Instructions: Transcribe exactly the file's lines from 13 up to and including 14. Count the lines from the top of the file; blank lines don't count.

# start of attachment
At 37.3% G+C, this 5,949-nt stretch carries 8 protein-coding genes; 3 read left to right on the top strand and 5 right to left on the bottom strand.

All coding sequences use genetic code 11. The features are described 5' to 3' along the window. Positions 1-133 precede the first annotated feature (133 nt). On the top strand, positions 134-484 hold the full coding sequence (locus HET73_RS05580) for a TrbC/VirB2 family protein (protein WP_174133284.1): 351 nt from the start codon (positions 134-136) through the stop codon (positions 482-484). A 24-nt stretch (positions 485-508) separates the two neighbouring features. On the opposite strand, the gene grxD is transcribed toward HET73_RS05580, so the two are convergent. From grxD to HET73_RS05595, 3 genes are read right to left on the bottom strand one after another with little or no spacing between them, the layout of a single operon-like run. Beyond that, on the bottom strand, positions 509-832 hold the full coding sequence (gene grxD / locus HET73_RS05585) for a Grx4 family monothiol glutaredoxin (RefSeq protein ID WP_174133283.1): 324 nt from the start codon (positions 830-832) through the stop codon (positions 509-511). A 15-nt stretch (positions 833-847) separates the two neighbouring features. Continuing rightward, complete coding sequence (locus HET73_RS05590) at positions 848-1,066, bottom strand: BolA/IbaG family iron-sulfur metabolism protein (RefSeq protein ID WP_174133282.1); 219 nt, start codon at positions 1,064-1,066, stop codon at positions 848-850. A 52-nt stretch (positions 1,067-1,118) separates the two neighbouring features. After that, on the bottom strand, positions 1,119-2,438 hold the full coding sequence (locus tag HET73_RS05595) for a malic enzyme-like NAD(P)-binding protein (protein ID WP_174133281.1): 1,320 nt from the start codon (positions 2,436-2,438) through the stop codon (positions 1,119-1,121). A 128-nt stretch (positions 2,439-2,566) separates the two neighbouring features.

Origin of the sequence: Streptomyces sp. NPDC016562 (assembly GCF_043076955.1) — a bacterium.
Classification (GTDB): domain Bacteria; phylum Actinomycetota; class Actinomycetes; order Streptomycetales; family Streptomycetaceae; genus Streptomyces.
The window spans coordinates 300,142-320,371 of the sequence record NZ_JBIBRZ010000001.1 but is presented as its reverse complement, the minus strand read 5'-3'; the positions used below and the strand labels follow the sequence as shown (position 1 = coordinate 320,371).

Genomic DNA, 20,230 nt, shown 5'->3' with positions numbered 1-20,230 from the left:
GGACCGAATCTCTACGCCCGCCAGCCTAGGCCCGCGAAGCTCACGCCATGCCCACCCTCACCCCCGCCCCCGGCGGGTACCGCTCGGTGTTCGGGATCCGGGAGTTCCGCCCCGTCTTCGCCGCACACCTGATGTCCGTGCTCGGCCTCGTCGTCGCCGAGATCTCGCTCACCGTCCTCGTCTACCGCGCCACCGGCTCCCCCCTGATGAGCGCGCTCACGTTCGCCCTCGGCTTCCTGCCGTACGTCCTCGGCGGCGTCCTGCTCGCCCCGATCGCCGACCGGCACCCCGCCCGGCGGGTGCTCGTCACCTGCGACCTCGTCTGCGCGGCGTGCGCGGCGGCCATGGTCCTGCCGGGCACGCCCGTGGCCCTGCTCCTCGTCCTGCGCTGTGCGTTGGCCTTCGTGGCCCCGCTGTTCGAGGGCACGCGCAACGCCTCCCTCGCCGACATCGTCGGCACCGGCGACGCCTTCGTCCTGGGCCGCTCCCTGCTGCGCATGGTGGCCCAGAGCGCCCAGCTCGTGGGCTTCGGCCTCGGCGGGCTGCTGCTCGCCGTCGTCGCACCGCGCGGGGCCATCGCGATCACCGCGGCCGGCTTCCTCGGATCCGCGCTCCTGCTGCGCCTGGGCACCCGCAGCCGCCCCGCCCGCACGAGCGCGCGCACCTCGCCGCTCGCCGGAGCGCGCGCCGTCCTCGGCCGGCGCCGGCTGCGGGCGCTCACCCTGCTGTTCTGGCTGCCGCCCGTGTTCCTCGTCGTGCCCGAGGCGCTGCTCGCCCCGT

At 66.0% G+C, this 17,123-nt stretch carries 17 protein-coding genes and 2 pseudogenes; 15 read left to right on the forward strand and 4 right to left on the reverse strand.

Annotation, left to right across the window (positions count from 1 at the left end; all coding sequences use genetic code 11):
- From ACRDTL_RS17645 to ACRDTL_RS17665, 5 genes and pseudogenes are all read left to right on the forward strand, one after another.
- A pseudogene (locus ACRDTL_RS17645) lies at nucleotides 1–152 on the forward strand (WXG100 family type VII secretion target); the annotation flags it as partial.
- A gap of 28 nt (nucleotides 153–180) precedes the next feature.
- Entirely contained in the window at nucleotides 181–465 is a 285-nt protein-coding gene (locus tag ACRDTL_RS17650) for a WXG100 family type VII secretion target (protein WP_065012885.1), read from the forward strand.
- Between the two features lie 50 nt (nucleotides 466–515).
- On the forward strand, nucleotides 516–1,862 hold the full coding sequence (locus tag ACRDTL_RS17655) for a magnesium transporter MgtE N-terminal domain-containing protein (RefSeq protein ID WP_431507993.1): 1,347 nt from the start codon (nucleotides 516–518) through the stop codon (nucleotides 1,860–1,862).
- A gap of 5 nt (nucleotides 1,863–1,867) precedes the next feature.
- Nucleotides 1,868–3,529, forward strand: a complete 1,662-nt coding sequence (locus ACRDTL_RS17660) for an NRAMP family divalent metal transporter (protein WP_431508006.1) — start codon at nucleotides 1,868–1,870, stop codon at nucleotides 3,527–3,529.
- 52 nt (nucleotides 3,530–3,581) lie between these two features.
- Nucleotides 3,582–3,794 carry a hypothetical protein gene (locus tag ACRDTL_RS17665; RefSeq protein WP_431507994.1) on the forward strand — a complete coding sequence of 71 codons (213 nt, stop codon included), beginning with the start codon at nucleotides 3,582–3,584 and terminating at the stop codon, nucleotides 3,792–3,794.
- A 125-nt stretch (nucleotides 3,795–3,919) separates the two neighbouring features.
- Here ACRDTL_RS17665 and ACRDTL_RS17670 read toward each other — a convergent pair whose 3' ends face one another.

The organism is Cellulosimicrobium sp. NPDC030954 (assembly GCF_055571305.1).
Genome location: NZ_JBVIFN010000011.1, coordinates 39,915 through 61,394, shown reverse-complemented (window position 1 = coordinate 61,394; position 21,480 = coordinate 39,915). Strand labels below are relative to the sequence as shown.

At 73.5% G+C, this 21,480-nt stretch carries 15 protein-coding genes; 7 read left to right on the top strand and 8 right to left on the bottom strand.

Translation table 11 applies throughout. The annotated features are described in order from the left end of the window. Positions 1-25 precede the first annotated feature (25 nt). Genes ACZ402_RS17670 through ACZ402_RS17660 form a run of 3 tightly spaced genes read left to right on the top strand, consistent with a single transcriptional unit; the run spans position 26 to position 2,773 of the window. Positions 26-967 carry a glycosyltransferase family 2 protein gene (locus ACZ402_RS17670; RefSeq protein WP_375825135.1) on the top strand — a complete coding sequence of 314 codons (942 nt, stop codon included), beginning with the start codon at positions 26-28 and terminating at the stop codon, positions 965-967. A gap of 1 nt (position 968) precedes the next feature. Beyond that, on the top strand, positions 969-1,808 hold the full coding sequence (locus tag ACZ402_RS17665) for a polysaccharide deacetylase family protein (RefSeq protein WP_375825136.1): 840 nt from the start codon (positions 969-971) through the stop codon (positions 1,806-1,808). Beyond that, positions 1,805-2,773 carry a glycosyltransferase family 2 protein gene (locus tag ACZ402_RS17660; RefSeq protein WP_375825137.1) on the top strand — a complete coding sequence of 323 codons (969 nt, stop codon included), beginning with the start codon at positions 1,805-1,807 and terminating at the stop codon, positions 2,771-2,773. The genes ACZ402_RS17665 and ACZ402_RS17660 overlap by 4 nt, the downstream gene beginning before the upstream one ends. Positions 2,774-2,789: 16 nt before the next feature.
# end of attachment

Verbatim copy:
- Entirely contained in the window at nucleotides 181–465 is a 285-nt protein-coding gene (locus tag ACRDTL_RS17650) for a WXG100 family type VII secretion target (protein WP_065012885.1), read from the forward strand.
- Between the two features lie 50 nt (nucleotides 466–515).